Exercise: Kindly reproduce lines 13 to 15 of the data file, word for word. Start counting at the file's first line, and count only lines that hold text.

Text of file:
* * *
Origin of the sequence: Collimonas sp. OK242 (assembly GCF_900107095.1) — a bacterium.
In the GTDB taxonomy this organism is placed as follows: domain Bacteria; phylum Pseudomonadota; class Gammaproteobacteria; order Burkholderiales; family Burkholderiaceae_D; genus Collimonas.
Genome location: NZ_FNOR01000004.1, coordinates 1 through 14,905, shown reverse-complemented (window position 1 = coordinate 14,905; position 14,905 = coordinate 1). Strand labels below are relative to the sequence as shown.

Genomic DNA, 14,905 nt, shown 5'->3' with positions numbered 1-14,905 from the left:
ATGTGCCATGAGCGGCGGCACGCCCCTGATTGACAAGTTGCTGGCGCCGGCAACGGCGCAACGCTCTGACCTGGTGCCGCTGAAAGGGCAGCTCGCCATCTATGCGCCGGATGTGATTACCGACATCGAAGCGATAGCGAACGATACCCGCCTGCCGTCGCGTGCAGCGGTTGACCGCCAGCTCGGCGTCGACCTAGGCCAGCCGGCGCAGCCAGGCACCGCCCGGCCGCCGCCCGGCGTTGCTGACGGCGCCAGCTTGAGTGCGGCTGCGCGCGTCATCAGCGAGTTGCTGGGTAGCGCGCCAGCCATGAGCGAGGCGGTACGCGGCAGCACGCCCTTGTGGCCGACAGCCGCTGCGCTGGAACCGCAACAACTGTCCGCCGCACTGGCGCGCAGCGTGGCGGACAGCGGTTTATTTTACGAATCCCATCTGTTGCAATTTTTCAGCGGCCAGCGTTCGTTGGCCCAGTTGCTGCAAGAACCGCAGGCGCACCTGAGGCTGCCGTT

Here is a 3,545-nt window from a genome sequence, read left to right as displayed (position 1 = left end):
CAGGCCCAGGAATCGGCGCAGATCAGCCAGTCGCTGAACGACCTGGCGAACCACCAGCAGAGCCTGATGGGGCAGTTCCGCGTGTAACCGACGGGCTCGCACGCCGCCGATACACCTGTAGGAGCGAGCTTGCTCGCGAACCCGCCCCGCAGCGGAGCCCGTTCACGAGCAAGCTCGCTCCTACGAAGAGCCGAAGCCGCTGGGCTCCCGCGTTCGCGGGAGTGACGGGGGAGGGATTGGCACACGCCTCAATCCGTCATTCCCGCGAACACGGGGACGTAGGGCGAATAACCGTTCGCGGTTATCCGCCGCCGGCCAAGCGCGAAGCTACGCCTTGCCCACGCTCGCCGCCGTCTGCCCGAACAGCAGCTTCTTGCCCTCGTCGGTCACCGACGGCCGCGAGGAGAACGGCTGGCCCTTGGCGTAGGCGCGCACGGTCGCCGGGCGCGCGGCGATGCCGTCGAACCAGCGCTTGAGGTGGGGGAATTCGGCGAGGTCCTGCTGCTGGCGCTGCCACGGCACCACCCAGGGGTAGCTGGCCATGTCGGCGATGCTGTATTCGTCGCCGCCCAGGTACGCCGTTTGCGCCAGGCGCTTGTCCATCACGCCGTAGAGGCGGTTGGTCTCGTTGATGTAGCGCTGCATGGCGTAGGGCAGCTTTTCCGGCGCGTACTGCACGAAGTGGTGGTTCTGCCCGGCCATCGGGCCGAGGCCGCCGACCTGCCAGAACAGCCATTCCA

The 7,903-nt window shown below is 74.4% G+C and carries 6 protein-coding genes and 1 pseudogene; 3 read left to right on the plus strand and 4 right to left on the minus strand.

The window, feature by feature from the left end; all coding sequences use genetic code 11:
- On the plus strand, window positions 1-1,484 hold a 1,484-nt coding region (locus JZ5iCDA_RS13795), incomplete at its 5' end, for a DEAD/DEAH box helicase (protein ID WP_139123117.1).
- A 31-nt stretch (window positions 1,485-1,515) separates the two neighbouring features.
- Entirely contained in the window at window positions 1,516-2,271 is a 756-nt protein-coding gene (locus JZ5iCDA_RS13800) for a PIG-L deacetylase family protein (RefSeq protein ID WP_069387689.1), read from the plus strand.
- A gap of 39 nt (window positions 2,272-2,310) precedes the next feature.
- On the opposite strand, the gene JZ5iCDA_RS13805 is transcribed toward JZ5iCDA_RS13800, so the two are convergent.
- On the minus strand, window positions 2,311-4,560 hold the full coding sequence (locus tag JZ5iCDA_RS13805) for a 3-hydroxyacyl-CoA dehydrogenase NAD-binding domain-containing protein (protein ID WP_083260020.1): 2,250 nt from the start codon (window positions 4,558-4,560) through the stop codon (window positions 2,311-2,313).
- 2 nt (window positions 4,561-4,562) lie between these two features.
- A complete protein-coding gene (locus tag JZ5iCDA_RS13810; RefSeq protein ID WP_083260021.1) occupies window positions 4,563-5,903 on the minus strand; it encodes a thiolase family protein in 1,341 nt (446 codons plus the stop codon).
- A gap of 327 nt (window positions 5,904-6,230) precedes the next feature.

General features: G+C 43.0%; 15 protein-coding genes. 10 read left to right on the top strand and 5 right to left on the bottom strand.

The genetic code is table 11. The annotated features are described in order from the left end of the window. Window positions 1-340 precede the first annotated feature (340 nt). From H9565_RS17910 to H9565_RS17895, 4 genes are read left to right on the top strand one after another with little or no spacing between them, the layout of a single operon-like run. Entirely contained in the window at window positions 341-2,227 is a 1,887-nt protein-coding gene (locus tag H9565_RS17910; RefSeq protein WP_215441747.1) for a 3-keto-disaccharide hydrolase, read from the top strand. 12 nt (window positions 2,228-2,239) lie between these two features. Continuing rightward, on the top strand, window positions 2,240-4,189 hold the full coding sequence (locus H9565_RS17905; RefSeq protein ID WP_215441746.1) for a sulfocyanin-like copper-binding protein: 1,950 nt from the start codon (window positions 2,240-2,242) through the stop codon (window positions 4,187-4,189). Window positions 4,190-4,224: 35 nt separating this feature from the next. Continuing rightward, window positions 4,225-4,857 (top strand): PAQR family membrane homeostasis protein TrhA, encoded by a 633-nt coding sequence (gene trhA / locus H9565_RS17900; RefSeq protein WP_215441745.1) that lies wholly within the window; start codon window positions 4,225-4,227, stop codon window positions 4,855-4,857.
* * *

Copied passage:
- A gap of 39 nt (window positions 2,272-2,310) precedes the next feature.
- On the opposite strand, the gene JZ5iCDA_RS13805 is transcribed toward JZ5iCDA_RS13800, so the two are convergent.
- On the minus strand, window positions 2,311-4,560 hold the full coding sequence (locus tag JZ5iCDA_RS13805) for a 3-hydroxyacyl-CoA dehydrogenase NAD-binding domain-containing protein (protein ID WP_083260020.1): 2,250 nt from the start codon (window positions 4,558-4,560) through the stop codon (window positions 2,311-2,313).